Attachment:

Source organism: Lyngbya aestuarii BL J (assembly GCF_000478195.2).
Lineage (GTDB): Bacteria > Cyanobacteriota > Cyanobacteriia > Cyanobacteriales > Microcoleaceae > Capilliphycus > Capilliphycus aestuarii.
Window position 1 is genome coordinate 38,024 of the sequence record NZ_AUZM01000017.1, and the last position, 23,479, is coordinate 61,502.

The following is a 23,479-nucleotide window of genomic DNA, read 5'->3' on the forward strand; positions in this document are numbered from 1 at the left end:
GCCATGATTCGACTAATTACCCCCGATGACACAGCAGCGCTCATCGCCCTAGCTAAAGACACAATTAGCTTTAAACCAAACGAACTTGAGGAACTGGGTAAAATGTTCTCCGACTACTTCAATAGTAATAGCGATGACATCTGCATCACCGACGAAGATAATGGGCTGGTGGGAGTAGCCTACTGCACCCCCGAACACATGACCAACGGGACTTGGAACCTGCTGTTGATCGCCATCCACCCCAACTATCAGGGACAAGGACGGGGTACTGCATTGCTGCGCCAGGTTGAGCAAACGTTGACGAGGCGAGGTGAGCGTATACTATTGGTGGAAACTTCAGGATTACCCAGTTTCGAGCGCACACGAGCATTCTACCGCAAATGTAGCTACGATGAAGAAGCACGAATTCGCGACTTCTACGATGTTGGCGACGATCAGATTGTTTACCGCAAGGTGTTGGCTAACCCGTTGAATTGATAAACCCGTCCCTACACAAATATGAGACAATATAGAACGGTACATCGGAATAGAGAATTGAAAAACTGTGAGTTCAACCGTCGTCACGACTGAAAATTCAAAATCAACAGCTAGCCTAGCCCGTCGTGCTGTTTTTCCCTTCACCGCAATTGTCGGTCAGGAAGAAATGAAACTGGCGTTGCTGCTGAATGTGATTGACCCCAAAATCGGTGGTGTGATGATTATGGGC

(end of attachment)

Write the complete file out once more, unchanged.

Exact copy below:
Source organism: Lyngbya aestuarii BL J (assembly GCF_000478195.2).
Lineage (GTDB): Bacteria > Cyanobacteriota > Cyanobacteriia > Cyanobacteriales > Microcoleaceae > Capilliphycus > Capilliphycus aestuarii.
Window position 1 is genome coordinate 38,024 of the sequence record NZ_AUZM01000017.1, and the last position, 23,479, is coordinate 61,502.

The following is a 23,479-nucleotide window of genomic DNA, read 5'->3' on the forward strand; positions in this document are numbered from 1 at the left end:
GCCATGATTCGACTAATTACCCCCGATGACACAGCAGCGCTCATCGCCCTAGCTAAAGACACAATTAGCTTTAAACCAAACGAACTTGAGGAACTGGGTAAAATGTTCTCCGACTACTTCAATAGTAATAGCGATGACATCTGCATCACCGACGAAGATAATGGGCTGGTGGGAGTAGCCTACTGCACCCCCGAACACATGACCAACGGGACTTGGAACCTGCTGTTGATCGCCATCCACCCCAACTATCAGGGACAAGGACGGGGTACTGCATTGCTGCGCCAGGTTGAGCAAACGTTGACGAGGCGAGGTGAGCGTATACTATTGGTGGAAACTTCAGGATTACCCAGTTTCGAGCGCACACGAGCATTCTACCGCAAATGTAGCTACGATGAAGAAGCACGAATTCGCGACTTCTACGATGTTGGCGACGATCAGATTGTTTACCGCAAGGTGTTGGCTAACCCGTTGAATTGATAAACCCGTCCCTACACAAATATGAGACAATATAGAACGGTACATCGGAATAGAGAATTGAAAAACTGTGAGTTCAACCGTCGTCACGACTGAAAATTCAAAATCAACAGCTAGCCTAGCCCGTCGTGCTGTTTTTCCCTTCACCGCAATTGTCGGTCAGGAAGAAATGAAACTGGCGTTGCTGCTGAATGTGATTGACCCCAAAATCGGTGGTGTGATGATTATGGGC